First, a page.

- CMS has released proposed rules for Medicare that would make good on its promises to promote interoperability, reduce administrative burdens for physicians, and expand patient data access capabilities.
The proposals, teased over the past few months at major industry events, are part of an ongoing rollout of changes to Medicare that aim to improve efficiency, bolster population health management, streamline documentation processes, and equip patients with the technology tools they need to become active, sustained participants in their care.
“Today’s proposals deliver on the pledge to put patients over paperwork by enabling doctors to spend more time with their patients,” said CMS Administrator Seema Verma. “Physicians tell us they continue to struggle with excessive regulatory requirements and unnecessary paperwork that steal time from patient care.”
“The proposed changes to the Physician Fee Schedule and Quality Payment Program address those problems head-on, by streamlining documentation requirements to focus on patient care and by modernizing payment policies so seniors and others covered by Medicare can take advantage of the latest technologies to get the quality care they need.”
Proposed changes to the QPP and Physician Fee Schedule include:
- Removing low-value, low-priority process measures from MIPS to allow physicians to focus more on tasks that directly contribute to better patient outcomes
- Significantly revising the “Promoting Interoperability” performance category within the QPP to encourage electronic health record interoperability and patient access to personal health data
- Allowing providers to bill Medicare for brief virtual check-ins that may help patients stay on track with chronic disease management or avoid preventable hospital readmissions
- Paying clinicians for the time involved in evaluating patient-submitted photographs for applicable conditions
- Expanding telehealth reimbursement to include prolonged preventive services
- Altering drug cost calculations to reduce out-of-pocket costs for patients using Medicare Part B coverage for pharmaceuticals
- Slashing EHR clinical documentation requirements for evaluation and management (E/M) visits
- Reducing the administrative burdens of functional status reporting requirements for outpatient therapy
CMS has also issued a request for information about how to approach the challenge of increasing price transparency.
In April, the agency proposed requiring hospitals to post a list of standard charges on a public facing web page in order to allow consumers to compare prices and make more informed decisions about their care.
“As people are paying more for their healthcare, they’re demanding more,” Verma said in an exclusive interview with HealthITAnalytics.com at the time. “They want quality and price transparency. This is just a response to the needs of patients.”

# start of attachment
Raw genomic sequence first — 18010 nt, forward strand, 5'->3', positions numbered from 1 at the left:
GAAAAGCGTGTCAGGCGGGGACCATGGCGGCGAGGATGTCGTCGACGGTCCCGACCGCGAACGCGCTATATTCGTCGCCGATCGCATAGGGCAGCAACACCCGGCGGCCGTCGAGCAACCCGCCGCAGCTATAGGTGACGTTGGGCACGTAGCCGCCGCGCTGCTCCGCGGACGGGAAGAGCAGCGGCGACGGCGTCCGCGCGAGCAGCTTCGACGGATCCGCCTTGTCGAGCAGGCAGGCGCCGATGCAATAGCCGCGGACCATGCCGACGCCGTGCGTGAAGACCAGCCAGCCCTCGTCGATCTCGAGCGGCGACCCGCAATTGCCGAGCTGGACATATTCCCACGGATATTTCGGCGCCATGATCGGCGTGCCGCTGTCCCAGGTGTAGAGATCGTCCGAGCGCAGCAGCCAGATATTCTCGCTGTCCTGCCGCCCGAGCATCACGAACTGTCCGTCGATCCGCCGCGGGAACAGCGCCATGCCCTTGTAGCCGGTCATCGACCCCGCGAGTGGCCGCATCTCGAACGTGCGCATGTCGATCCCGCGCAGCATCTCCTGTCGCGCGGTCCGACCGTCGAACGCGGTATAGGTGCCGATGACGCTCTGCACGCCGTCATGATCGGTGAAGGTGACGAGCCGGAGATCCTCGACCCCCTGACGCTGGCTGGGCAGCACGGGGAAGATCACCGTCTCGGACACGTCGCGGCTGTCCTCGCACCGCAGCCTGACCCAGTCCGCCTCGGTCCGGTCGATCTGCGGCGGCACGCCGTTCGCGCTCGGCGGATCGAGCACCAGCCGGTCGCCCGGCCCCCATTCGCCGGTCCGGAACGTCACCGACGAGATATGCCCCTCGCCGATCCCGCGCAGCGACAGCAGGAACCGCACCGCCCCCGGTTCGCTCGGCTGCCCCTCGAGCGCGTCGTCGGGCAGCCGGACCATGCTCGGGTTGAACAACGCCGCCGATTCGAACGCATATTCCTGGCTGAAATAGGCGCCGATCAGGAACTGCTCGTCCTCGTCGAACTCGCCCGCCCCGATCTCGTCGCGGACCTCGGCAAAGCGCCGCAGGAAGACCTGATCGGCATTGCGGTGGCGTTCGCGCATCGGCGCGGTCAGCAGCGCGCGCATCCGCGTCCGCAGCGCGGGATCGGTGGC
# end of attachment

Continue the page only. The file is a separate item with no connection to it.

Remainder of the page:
“If you’re buying a car or pretty much anything else, you’re able to do some research. You’re able to know what the quality is. You’re able to make comparisons. Why shouldn’t we be able to do that in healthcare? Every healthcare consumer wants that.”
CMS is currently accepting industry comment on how to best achieve that goal, what data elements would be required to make the information useful, and if publically posting prices should be a fundamental requirement for participation in Medicare.
“Today’s reforms proposed by CMS bring us one step closer to a modern healthcare system that delivers better care for Americans at a lower cost,” said HHS Secretary Alex Azar. “Such a system requires empowering American patients by giving them price and quality transparency and control over their own interoperable health records, goals supported by CMS’s proposals.”
“These proposals will also advance the successful Medicare Advantage program and accomplish a historic regulatory rollback to help physicians put patients over paperwork.”
The Office of the National Coordinator (ONC) added its support to the proposals, specifically around using E/M documentation changes to make electronic health records more efficient to work with.
“The Office of the National Coordinator for Health Information Technology was tasked by Congress in the 21st Century Cures Act to work with CMS to reduce clinician burden associated with health information technology,” wrote National Coordinator Dr. Donald Rucker in a blog post.
“CMS and ONC heard from stakeholders, specifically physicians, nurse practitioners, physician assistants and other clinicians who bill Medicare that the E/M documentation requirements create a large amount of administrative burden and are frequently not medically necessary. Known as ‘note bloat,’ these lengthy notes often are difficult to read and the core, essential clinical information is extremely difficult to find.”
Altering the EHR clinical documentation requirements around E/M could help to further shared goals of preventing provider burnout, simplifying workflows, and ensuring higher levels of data integrity to support initiatives around data analytics, population health management, and business intelligence.
“This historic shift should also lead toward more efficient, effective use of electronic health records in clinicians’ offices, improving the workflows needed to support patient-centered care instead of a focus on meeting billing documentation requirements,” Rucker stated.
“Because these are proposed improvements for office visits paid under the Medicare Physician Fee Schedule, we join CMS in encouraging public feedback during the comment period. We will continue to work closely with CMS to help the clinical community learn about the proposed changes and gather feedback from stakeholders on their recommendations on the proposed policies and their impacts on clinical practice and patient care.”